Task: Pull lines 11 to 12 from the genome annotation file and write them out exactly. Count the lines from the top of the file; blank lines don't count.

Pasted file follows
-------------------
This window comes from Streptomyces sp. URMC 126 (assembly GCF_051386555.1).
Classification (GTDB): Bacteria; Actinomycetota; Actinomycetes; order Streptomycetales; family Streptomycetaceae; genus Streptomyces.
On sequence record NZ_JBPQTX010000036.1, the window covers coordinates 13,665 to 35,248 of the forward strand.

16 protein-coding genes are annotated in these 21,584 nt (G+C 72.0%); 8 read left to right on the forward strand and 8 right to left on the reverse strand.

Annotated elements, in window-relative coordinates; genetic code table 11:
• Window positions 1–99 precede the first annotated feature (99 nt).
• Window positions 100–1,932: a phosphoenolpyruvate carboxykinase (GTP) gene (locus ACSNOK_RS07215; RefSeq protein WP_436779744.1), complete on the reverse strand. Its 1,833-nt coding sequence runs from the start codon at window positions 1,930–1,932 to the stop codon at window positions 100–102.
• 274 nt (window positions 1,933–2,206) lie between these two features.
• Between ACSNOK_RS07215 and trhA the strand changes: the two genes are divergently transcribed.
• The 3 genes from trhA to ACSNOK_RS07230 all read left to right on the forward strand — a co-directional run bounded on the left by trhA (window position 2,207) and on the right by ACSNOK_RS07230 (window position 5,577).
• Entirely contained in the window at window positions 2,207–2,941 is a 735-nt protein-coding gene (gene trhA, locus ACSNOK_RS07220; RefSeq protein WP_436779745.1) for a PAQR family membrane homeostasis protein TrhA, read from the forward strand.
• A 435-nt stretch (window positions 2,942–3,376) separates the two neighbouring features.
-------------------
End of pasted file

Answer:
• Entirely contained in the window at window positions 2,207–2,941 is a 735-nt protein-coding gene (gene trhA, locus ACSNOK_RS07220; RefSeq protein WP_436779745.1) for a PAQR family membrane homeostasis protein TrhA, read from the forward strand.
• A 435-nt stretch (window positions 2,942–3,376) separates the two neighbouring features.